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6 Common Exit Interview Myths Dispelled

May 18, 2016
Deb Muller


Over 90% of Fortune 500 companies conduct exit interviews, yet just over 40% of them view the practice itself as successful. These striking statistics, recently reported in a survey by Burke, Inc., confirm that many companies may be conducting exit interviews but not reaping the true rewards.

Misconceptions about exit interviews – interviews with employees leaving the company–abound. Even when human resources (HR) follow best practices, organizations must ultimately be able to use the information that is gathered constructively and systematically. Certainly, the difficulty actioning insights gained in an exit interview explains the 50% differential between the number of Fortune 500 companies that have exit interview programs and their widespread dissatisfaction with the results.

Exit interviews are an important employee relations tool, yet often misunderstood and poorly executed. Here are 6 common exit interview myths dispelled:

Myth 1: Exit interviews should occur prior to an employee leaving the company, or participation by the employee is unlikely.

Ex-employees often readily participate in an exit interview, sometimes as much as one year after the time of departure. There are advantages to human resources to waiting. As time goes by, employees will have a more objective viewpoint about the workplace and former employer. HR should not hesitate to seek out and speak with former employees as well as request an exit interview, even many months after a person has left the organization.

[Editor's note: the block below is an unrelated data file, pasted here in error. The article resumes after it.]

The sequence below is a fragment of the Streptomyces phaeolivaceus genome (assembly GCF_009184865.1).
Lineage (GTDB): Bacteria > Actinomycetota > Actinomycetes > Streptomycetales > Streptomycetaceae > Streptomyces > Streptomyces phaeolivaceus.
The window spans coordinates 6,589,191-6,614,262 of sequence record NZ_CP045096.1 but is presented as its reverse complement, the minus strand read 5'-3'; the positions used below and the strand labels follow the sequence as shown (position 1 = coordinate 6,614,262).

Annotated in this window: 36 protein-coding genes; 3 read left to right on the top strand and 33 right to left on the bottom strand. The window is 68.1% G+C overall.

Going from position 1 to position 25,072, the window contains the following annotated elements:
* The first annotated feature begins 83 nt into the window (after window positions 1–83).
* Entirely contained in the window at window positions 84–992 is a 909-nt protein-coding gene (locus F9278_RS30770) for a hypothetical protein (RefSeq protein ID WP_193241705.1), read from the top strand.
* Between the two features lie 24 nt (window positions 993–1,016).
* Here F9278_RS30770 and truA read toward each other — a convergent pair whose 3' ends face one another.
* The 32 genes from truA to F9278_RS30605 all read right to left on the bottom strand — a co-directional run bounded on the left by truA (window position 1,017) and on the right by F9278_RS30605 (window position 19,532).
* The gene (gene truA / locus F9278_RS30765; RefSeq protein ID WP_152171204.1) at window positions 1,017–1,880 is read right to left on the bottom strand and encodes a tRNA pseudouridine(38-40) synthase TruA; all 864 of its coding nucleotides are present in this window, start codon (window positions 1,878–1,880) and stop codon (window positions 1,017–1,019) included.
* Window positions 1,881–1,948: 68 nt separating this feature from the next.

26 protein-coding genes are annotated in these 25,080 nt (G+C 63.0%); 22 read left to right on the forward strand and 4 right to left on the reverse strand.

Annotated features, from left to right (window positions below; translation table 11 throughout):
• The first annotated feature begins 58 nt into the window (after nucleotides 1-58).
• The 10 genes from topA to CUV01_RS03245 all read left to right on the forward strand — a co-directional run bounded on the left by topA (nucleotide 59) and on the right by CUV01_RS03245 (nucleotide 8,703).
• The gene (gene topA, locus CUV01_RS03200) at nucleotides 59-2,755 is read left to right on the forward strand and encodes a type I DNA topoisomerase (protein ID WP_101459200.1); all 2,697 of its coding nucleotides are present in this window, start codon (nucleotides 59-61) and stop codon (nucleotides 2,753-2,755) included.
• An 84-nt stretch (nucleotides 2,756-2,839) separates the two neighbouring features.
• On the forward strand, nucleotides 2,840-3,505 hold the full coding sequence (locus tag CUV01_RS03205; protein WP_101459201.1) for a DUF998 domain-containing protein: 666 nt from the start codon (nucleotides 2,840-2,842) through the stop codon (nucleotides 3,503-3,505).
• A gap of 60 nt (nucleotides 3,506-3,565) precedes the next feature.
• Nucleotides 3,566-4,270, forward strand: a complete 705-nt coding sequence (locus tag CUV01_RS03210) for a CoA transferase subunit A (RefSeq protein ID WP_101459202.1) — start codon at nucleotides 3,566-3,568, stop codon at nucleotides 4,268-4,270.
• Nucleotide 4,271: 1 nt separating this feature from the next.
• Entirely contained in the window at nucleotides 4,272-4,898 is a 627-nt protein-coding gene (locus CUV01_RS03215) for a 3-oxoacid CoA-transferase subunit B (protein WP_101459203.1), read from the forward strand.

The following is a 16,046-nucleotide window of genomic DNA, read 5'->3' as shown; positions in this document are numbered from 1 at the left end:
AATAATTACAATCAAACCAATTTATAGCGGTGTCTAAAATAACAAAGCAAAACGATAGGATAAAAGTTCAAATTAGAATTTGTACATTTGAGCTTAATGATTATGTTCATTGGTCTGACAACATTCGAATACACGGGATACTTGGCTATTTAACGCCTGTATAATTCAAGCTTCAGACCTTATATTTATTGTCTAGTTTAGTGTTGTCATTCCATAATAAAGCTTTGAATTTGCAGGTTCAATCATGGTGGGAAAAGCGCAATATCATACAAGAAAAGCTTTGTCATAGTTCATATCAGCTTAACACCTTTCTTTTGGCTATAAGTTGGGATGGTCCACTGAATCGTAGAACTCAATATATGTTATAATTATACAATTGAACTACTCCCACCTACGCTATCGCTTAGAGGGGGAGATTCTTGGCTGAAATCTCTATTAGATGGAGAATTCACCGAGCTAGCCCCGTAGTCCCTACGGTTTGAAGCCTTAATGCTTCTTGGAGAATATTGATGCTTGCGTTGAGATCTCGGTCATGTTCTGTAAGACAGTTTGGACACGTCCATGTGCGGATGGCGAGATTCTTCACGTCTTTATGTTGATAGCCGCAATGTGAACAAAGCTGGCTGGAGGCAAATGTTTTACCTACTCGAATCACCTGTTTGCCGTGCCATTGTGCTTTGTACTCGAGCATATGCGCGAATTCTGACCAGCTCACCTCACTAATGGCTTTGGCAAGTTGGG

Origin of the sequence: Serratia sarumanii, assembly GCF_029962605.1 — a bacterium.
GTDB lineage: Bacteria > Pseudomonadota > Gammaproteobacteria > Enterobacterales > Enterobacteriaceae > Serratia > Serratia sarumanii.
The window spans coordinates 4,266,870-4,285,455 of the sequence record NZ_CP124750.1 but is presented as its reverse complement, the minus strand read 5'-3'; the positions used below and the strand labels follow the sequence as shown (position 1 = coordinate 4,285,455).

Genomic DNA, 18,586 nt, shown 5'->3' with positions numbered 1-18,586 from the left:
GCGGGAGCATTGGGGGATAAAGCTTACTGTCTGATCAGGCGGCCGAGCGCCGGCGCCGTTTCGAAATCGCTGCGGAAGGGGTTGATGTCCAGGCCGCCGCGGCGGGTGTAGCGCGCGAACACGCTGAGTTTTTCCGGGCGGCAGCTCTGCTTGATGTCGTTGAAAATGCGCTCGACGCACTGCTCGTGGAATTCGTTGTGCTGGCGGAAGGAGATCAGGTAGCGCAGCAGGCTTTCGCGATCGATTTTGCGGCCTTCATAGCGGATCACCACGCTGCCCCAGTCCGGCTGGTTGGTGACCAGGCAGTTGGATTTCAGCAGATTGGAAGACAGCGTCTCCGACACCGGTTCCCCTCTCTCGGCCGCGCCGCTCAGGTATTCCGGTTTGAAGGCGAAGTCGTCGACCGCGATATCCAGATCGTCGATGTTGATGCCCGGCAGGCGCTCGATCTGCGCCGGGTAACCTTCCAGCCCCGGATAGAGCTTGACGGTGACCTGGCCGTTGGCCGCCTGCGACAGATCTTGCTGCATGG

“Eighty-five percent of the Fortune 500 companies believe they have an effective survey process; however, when asked to rate the effectiveness of “using the results to make positive change,” just over half rate this as good or very good.”

Myth 2: Exit interviews should be conducted on an as-needed basis.

For employers, exit interviews are an important employee relations benchmarking tool. Interview questions can cover areas such as salary, benefits or the availability of programs for growth and advancement relative to an organization’s peers. It’s a missed opportunity if employee relations leaders do not gather as much data as possible from departing employees. Exit interviews should not be relegated to employees who are leaving disgruntled, and although they can’t be legally required, many companies are building agreement clauses into the original employment contract. Therefore, to the extent possible, companies should request and conduct an exit interview with every departing employee. Doing so will validate insights gathered consistently and cue the company as to what is attracting its employees to move.

Myth 3: A simple, paper-based exit interview survey is just as valuable as electronic, phone or face-to-face exit interviews.

For many organizations, the exit interview process comes down to a simple form that departing employees are asked to complete. In fact, many enterprise-level and small businesses rely exclusively upon paper-based surveys. It just comes down to resources.

However, adept use of technology and personal follow-up can transform the type of data mined in an exit interview. Some of the advantages of a web-based exit interview portal, for example, include:

  • administrative ease, often by a third party
  • scalability, especially for large organizations
  • access to aggregated metrics that can be analyzed and benchmarked

The value of an exit interview conversation